I always wanted to be a ‘writer’ – that is to say, a rather louche character with long, straggly hair, a mauve smoking jacket, a cigarette holder, and perhaps a sultry mistress, based preferably somewhere on the Riviera, or possibly one of the smaller islands of the West Indies. Fate – along with some discreet nudging by my father – decreed that I become an academic instead. Nonetheless, over the years I have from time to time, either provoked or unprovoked, indulged in literary or journalistic experiments of one sort or another, and I thought, at this late stage of my career, that it might be worth gathering some of them together, if only for my own amusement.
In a way, this may be seen as a gentle riposte to my father. I can recall him declaring, when, in 1961, in my early twenties, on the heels of a rather expensive and elaborate education, I declared my preference for turning to creative writing, that it was a very precarious and stressful calling, and that I might well end up “like that poor fellow Joyce” (he had had occasion to call on James Joyce when he was in Paris as a post-doctoral student of Indo-European philology in the mid-1920s, and had found Joyce’s life-style and living conditions rather depressing, as indeed they were).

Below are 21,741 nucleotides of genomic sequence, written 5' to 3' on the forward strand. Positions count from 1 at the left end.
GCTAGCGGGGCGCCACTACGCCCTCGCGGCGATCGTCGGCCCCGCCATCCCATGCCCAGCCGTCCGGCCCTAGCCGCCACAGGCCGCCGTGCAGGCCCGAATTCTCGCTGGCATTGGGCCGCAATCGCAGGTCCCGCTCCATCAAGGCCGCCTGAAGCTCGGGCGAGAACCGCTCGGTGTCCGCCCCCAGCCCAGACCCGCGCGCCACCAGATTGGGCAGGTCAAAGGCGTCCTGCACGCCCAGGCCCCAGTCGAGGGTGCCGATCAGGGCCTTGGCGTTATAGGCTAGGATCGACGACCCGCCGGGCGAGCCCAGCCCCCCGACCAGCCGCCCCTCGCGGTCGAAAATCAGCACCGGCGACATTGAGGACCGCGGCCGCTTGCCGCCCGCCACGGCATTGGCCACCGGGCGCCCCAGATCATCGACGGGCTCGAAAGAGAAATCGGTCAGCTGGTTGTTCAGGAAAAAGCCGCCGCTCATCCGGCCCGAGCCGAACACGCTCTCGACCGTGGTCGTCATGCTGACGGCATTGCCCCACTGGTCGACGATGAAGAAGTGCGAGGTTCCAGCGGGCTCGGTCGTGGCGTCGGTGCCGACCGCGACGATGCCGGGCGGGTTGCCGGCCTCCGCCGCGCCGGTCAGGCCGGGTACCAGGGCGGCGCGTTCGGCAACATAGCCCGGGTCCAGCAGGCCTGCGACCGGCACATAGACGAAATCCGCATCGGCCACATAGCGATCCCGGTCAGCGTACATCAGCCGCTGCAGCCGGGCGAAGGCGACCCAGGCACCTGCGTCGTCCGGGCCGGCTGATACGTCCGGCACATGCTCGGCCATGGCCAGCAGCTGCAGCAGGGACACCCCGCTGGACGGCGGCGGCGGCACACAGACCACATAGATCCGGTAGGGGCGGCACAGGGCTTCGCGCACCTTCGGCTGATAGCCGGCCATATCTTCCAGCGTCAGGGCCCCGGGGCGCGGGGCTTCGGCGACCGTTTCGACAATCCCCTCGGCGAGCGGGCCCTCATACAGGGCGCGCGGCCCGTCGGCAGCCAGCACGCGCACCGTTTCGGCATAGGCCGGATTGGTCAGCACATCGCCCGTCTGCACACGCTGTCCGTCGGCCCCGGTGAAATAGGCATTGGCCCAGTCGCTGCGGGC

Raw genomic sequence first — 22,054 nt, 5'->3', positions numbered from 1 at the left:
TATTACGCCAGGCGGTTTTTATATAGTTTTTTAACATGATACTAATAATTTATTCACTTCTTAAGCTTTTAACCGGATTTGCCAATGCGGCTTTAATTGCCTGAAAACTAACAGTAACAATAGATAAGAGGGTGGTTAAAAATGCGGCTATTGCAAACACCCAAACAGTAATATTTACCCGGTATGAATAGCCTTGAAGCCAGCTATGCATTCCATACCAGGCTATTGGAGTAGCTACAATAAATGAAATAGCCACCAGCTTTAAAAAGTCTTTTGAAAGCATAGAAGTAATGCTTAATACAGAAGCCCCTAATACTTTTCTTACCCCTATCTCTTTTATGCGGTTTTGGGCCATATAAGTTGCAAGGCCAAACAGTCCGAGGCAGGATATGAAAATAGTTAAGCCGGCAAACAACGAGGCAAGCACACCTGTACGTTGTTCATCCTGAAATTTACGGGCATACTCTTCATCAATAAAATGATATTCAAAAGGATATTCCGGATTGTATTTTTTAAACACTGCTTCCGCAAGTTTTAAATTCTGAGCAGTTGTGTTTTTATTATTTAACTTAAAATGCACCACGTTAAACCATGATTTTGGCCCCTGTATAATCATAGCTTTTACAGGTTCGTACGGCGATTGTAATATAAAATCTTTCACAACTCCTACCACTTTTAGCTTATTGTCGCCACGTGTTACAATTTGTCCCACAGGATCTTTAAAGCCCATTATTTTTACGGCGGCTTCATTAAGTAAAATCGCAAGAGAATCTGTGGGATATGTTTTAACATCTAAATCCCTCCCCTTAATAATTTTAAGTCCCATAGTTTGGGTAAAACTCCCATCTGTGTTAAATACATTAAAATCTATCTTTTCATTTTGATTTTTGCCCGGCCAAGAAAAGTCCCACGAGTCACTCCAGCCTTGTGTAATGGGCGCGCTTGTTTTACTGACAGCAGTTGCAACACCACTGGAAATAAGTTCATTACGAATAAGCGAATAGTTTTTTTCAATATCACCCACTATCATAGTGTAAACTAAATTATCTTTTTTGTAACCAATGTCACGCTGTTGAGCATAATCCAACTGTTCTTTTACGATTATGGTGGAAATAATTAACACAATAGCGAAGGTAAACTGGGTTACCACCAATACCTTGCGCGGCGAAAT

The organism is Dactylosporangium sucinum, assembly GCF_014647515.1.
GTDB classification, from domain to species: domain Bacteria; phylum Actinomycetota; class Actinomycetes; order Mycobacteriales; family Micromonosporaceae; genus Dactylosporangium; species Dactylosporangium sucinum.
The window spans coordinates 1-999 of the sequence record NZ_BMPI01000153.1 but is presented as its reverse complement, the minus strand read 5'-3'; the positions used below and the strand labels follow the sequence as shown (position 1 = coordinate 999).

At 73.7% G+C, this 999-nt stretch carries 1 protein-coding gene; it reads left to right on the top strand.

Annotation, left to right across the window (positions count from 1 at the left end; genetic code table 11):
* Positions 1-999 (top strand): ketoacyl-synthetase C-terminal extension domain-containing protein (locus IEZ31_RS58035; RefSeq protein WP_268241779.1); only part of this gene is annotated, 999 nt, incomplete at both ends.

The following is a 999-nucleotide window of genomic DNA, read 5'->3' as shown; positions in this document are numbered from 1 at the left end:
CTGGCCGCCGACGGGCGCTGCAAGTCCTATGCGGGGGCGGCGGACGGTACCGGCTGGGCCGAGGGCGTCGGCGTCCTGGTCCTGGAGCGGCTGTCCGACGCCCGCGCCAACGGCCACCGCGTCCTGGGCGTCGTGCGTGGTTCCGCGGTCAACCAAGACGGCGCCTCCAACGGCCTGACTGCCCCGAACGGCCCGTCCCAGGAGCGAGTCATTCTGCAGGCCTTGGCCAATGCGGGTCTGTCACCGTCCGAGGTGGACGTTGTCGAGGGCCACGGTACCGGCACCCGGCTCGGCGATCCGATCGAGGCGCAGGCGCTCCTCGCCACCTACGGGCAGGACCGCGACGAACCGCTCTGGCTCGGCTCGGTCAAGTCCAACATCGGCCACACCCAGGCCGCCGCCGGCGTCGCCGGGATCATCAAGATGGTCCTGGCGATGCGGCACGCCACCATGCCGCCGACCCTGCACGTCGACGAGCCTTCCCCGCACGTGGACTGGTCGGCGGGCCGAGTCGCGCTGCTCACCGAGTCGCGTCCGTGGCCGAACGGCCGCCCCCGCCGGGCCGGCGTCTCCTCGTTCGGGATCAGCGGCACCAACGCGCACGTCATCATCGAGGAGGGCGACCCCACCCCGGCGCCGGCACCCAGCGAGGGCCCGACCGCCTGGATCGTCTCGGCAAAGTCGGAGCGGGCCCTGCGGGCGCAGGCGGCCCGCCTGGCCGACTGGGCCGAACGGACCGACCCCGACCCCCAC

There is in fact every chance that I should not have succeeded as a creative writer, and would have ended up in a garret somewhere in Dublin, propping up the bar in Neary’s, and grumbling to anyone who would listen about the lack of discernment and irremediable philistinism of the general public, which had failed to accord me due recognition. As it is, I have been able to disregard the general public to a very large extent, and to concentrate, from a series of safe havens, on a reasonably appreciative ‘elite’ (a much abused term, in my view!) of sympathizers with Plato and Platonism, while attaining a modest level of recognition and security, and I really cannot quarrel with that.